I am the King of the kings, I am the son of the falcon-headed Horus, I am the beginning, I am the end, I am the one who will live forever, I am the personification of the King of Gods, Amun-Re, I am the greatest warrior who defeated the armies of thousands, who put the barbarian princes of Kush and Wawat on their knees, forcing them to accept the law of Kemet’s gods. I am the one who is raising the biggest temple in honour of my divine father in the sacred city of Abdju. I am the ruler of ancient Niwt-Imn, the house of Amun-Re. I have hundreds of names, but only three of them can be pronounced by mortals. I am Nimaatre Smenkhare Meriamun, the live god of the land of Kemet.
The golden boat of Re has finished its way in the waters of sky’s Nile and submerged into the darkness of Nun. I found myself wandering around the tombs of deceased kings who have already met Osiris in the Afterlife. I try to remember what I’m doing here in the middle of the night, but fails. The night is dark and quiet, Khonsu’s crown is shining brightly and lighting my path by its cold silver light.
My thoughts are interrupted by quiet voices. They sound from the one of the tomb. Coming closer, I can see the dim light of torches, the voices sound louder. There is no doubt; I’ve met the tomb’s robbers.
Disgusting thieves, sons of dishonoured Seth, doomed to be punished in the Afterlife; their ba will be eaten by Apophis, the gigantic serpent, and will be condemned to eternal death. They are who dare to steal from the kings, deserve nothing, but a miserable death without a burial.
There are three of them on the doorstep of the underground tomb, ready to enter, to disturb the king’s eternal peace, ready to touch and grab, and smash everything, taking gold and jewellery and all other of the king’s belongings, throwing the mummy out of the golden coffin in their disgraceful passion for profit.
I’m going to call my guards to arrest the robbers. Instead, my mouth produces a weird, heart-stopping scream. This scream can belong neither to a man, nor to an animal. What is wrong with me? I can’t recognise my own voice.
One of the robbers turns around. His face becomes pale like linen, his eyes stares at me in horror; he drops his torch and runs, leaving his peers and screaming like a lunatic. His friend shouts at him, but noticing me just petrifies.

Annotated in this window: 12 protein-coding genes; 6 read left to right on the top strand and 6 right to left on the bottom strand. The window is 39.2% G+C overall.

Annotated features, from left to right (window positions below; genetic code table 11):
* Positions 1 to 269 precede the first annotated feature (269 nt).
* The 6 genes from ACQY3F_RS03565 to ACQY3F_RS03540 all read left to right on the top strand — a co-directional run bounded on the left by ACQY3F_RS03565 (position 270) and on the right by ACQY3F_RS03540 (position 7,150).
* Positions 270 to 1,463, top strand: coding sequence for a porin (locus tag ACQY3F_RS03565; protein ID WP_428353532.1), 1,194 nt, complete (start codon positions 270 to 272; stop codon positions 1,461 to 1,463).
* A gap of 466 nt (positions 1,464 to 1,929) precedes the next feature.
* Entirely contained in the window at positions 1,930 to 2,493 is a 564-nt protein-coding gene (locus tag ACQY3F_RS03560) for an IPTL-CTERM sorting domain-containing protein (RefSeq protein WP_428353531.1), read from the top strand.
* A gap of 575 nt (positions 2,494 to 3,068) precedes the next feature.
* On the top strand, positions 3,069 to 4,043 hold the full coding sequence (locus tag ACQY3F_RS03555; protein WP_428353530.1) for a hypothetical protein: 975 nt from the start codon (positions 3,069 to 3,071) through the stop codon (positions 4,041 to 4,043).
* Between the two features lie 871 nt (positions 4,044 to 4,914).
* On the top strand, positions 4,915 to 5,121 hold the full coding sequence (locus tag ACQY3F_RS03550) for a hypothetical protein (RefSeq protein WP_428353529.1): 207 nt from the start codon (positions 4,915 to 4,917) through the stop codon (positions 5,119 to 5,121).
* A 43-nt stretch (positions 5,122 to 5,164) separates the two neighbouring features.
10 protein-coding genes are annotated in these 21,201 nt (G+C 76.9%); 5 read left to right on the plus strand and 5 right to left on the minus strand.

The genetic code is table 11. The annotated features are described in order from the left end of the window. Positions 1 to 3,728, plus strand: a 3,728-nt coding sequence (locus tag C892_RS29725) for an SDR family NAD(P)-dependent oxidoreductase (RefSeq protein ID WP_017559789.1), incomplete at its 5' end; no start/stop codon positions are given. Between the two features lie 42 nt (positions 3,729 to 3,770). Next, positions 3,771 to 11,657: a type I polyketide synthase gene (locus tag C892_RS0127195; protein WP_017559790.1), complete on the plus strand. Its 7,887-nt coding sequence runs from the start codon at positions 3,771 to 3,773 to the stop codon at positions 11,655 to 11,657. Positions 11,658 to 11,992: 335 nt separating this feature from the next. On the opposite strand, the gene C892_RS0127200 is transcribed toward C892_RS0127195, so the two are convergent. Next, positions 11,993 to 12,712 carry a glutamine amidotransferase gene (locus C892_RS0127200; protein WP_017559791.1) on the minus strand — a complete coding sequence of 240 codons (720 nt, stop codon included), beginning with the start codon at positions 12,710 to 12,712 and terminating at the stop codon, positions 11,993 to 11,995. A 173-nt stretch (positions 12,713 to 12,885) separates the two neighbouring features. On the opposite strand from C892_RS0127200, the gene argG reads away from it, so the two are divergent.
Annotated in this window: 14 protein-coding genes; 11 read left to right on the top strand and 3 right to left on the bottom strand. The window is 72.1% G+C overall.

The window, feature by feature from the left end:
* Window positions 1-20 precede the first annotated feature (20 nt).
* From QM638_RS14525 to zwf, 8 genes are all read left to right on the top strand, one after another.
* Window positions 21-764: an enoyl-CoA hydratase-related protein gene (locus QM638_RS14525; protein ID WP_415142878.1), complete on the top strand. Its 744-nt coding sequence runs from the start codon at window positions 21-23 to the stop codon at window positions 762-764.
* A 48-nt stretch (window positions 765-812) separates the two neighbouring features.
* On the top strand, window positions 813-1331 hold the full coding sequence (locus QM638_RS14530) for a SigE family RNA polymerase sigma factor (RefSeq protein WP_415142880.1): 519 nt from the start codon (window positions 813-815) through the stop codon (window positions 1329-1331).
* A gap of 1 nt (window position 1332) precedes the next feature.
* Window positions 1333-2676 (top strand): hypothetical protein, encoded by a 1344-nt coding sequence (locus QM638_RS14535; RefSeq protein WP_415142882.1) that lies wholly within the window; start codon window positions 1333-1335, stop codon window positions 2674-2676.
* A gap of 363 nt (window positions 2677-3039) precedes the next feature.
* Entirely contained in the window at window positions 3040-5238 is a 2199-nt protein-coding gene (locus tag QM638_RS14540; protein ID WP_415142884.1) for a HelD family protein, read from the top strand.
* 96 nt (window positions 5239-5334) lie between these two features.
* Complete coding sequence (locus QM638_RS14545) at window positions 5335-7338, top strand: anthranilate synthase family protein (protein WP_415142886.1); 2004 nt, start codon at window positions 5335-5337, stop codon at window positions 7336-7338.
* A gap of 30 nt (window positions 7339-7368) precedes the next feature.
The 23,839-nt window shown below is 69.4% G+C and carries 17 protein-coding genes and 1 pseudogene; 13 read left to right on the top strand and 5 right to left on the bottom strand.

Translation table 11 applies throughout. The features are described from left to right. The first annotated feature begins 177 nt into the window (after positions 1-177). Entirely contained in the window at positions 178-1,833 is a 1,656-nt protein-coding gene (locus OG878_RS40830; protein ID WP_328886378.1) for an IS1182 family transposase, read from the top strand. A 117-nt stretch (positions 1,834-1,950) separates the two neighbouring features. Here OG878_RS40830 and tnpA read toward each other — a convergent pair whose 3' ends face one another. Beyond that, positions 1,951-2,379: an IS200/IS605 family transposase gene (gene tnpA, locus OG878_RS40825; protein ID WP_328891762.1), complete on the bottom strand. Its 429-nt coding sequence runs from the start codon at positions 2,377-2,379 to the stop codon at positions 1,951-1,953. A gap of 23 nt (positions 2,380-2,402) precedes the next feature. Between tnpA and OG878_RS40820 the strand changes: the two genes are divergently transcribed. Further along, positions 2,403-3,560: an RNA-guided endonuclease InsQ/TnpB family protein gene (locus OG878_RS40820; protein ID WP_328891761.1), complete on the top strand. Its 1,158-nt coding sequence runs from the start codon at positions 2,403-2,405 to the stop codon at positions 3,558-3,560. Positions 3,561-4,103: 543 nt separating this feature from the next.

‘The king….The spirit of the king,’ he mumbles in shock.
‘How dare you, the son of a jackal, to touch the royal tomb?’ I shouts full of anger, trying to grab his shoulder, but my hand goes through his body and catches the air.
I see the thief falling down, his eyes are wide opened. I lean over him, trying to have a closer look. He doesn’t breathe anymore…He is dead!
I have no chance to stop the last one as he disappears in the darkness, following his friend.
I sit down on the ground in front of the tomb, examining my hands and wondering what has happened to the robbers, where my guards are, and what, for all gods’ sake, I’m doing here at night.
Struggling to follow the flow of my own thoughts, I start to read the writing on the tomb, guessing whom it may belong to.
It is a traditional plate with the name of the pharaoh on the door’s seal.
Oh Thoth, the Adviser of the kings, give me all your divine wisdom and knowledge! The king’s name on the plate is…. Userkaf Smenhkare Meriamun, the name of my brother.
And straight away, I see the face of Userkaf in front of me. He is the exact copy of me. Even our mother, the Great King’s Wife, queen Nefriru couldn’t recognize us. We are the same height, the same short black hair, the same big black eyes, the same straight long nose which we inherited from our great father.
We were born together, but still I was the first who came out of the queen’s blessed belly. I was the one and the only heir to the throne. My brother, Userkaf, was brought up to become Chief Priest of Amun-Re, but he always desired more…Always jealous, always despising me, always wanted to be the first.
He’s been waiting, waiting for the whole life, for twenty five long years, when finally his time has come.
I remembers his face, but it’s blurry…it’s under the water. I feel the cold water fills my ears and mouth, I can’t breathe, I try to break free, but my brother’s hand is squeezing my throat tighter and tighter. I try to push him, to call for help, but my efforts are getting weaker and weaker. I’ m not a good swimmer. I’ve never been.
The grimaced face of my brother, like an agonizing blurry reflection of myself…and then…here I am. I am dead.
I’m crying, I’m cursing Userkaf who, like a shameful Seth, killed his own brother to usurp his power.
Oh immortal gods, I call on you! Let me take my revenge, let me free the throne of Isis from the usurper, let me be judged by Osiris in the Underworld, let me travel together with Amun-Re in his golden boat in the skies and let the name of my brother, the cold-blooded murderer and traitor, be forgotten forever.
This is very late in the evening. The light of oil lamps and torches is shading, and the whole palace is going to fall asleep. Only the heavy steps of the night’s guards in the corridors and the quiet murmur of the fountains in the gardens break the silence of chambers.
I don’t remember how I appeared here. I think I just wish to come back home to my palace in Niwt-Imn, to see my wife, young and beautiful Mutnefert and our son, my only heir, Senenmut. I wish everything that has happened to me was a dream, a bad nightmare sent to me by the demons of the night. I wish to wake up. I wish….to be alive.